The locomotive consisted of three boxes connected by bellows , of which the two end boxes had small fronts. The underframe consisted of two closely coupled frames, each of which had two drive axles , a leading Bissel axle and a trailing Adam's axle . As with the Be 4/7, the frames were connected directly to one another with a spring-loaded drawbar and two emergency couplings. While the end boxes were firmly mounted on the frame, the middle box sat on a bridge which was not involved in the transmission of the tensile and impact forces. The bridge was supported by pivot pins and horizontal springs between the inner drive axes and the Adam axes on the frame.

The transformer was installed in the middle part of the locomotive . To expand it, the roof of the middle section could be removed. The roofs of the outer parts could be extended individually on the right and left. The side elements could be expanded in individual parts. The middle part of the box could be lifted off as a whole. In the porch in front of the cab I were two reciprocating compressors . The front end on the driver's cab side II contained the brake transformer , a sleigh winch and a tool box.

The locomotive was equipped with four identical traction motors that were firmly bolted to the frame . The single axle drives were different for the two frame parts, which is why the locomotive was also called a bastard . Tschanz drives were mounted on locomotive side I, and Buchli drives on locomotive side II . The Tschanz drives used a cardan shaft as an essential feature to transmit the torque between the unsprung gear and the sprung drive axle. In contrast to the version of the Fb 2/5 , the drive axle was not made hollow. The cardan shaft was only passed through the short hollow shaft of the last gear wheel and flanged directly to the outside of the drive axle. One-sided BBC drives (Buchli drives) were mounted on the locomotive side II . Due to the great weight of these drives, however, unlike on the locomotive side I, they were arranged laterally offset. An arrangement of the drive on both sides as in the Fb 2/5 was dispensed with.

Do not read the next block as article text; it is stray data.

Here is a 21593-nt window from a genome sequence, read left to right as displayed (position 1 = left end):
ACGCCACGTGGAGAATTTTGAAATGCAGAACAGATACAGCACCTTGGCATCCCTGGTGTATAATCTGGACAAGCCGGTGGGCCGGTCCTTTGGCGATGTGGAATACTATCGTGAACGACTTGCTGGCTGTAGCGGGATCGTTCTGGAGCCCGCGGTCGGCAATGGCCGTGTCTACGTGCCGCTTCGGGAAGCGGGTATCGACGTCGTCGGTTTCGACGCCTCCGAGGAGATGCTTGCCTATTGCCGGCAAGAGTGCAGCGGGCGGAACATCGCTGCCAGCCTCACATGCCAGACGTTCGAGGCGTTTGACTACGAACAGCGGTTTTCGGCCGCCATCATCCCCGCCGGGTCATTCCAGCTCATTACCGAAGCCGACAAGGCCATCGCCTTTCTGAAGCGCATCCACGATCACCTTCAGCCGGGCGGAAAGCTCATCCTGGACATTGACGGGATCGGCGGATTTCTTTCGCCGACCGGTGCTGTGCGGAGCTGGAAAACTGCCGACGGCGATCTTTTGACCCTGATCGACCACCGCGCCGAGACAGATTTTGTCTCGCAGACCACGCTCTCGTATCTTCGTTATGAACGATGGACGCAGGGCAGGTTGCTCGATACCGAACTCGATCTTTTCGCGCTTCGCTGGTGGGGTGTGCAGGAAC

The locomotive was braked as follows:

  • Drive axles braked on both sides
  • inner running axles braked on one side
  • outer running axles unbraked
  • one brake linkage per locomotive half
  • automatic air brake with single control valve system Westinghouse .
  • direct acting regulating brake
  • Handbrake in every driver's cab on the associated bogie The Ae 4/8 was never equipped with split brake pads or automatic brake slack adjusters during its entire life .
  • an electric brake was available (see electrical part)